While the vessel disintegrated at sea, lives and reputations were also being wrecked ashore.

Stuart Hughes, the local Conservative councillor and a member of the police authority, tried to prevent looting by warning those on the beach they faced fines of £2,500.

He handed out coastguard forms for looters to report what they had taken from the beach.

He also later called for the area to be closed off, as has now happened at Worthing beach, saying the plunderers were "taking their lives in their hands" by scouring the wreckage.

To the delight of local looters, he was subsequently questioned by the police over allegations that he had also succumbed to temptation and stolen one of the BMW motorbikes.

Although later exonerated, locals still guffaw at the mention of his name in village pubs.

The police have also been heavily criticised.

"There was violence and physical intimidation on the beach - it was mad," says Peter Pritchard, of Lyme Regis coastguard.

"The police allowed these people to ransack the cargo. The hordes of locusts descended."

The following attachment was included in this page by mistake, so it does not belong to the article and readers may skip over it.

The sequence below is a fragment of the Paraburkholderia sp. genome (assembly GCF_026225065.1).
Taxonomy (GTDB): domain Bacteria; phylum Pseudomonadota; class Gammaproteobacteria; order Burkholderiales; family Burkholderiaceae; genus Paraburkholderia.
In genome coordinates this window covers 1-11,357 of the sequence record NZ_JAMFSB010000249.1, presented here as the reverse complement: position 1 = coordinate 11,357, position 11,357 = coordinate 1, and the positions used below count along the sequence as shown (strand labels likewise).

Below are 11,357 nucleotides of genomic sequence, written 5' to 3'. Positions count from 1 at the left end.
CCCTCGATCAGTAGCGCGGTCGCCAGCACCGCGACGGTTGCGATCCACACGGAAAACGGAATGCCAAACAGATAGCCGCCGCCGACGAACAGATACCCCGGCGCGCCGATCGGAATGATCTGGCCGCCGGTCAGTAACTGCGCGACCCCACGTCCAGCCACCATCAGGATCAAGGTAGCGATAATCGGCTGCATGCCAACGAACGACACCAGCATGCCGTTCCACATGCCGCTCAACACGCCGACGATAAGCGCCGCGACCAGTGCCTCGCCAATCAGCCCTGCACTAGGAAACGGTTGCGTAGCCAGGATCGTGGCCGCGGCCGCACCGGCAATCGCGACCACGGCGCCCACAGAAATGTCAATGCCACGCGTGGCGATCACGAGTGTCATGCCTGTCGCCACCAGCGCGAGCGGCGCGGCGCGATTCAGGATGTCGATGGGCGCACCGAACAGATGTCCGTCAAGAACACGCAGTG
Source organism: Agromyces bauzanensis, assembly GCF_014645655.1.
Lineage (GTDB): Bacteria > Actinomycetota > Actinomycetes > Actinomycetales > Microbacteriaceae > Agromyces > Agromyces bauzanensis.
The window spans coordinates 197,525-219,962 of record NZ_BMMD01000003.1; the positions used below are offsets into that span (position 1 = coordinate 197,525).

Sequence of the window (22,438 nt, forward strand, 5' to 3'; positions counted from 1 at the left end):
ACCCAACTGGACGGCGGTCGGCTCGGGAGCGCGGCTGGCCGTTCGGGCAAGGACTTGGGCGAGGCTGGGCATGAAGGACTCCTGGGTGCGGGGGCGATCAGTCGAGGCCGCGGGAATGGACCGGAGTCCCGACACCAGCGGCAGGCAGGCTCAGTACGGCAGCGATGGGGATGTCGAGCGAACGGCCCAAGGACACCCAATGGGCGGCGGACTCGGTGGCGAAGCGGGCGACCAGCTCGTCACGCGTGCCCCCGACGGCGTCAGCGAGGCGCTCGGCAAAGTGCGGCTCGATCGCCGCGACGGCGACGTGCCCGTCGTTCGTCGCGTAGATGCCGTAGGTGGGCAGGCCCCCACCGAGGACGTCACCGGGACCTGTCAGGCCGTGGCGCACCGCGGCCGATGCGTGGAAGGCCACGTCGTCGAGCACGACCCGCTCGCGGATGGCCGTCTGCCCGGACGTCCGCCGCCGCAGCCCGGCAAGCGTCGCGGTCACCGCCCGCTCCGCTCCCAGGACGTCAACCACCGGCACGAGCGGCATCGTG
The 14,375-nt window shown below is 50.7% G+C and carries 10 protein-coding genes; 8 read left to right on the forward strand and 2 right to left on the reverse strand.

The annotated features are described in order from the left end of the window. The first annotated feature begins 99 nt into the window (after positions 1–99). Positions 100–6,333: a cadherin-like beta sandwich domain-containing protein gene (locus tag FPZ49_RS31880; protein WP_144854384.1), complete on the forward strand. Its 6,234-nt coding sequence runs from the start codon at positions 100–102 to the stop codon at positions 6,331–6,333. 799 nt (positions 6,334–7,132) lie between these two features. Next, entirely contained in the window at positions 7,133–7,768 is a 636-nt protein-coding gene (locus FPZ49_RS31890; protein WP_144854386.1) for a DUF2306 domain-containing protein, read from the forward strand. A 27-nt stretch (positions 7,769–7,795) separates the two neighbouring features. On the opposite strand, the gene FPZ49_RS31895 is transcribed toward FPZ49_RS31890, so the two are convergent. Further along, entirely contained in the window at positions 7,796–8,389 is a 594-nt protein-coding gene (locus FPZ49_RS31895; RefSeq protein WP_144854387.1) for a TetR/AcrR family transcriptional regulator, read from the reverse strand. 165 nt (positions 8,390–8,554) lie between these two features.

The events proved a chastening experience for Steve Speariett, the local Branscombe constable, who arrived at the scene at 5am on Sunday morning, January 19.

A slim, gentle man, it was PC Speariett's day off. Unsure of the law, he spent it watching people carrying away the Napoli's cargo.

After one downmarket tabloid printed directions and a map to claim your "Branscombe Booty," he was overwhelmed as gang masters, accompanied by hired labourers, arrived to carry away the cargo.

"It's been pretty grim," he said.

Amid the mayhem, there were also acts of conscience. Tom Coombs, 42, found a painting called Still Life on the beach as others carted off gear boxes and empty wine barrels.

He located the artist in Russia, and returned it.

After one Swedish woman sobbed during a live television appeal for the return of "priceless" personal effects she had witnessed being taken from a container that had been shipping her life's possessions to her new home in South Africa, unnamed looters handed the goods in to local police.

Such kindness was a rarity: countless other personal items were stolen.

"Birds and animals scavenge to survive - this was about greed, pure and simple," said Linda Hughes, a Branscombe local.

It was human behaviour at its worst.

"Some people rolled massive barrels for miles and then those very same thieves had their stuff stolen by other thieves when they stopped to rest. It was absolute carnage horrible."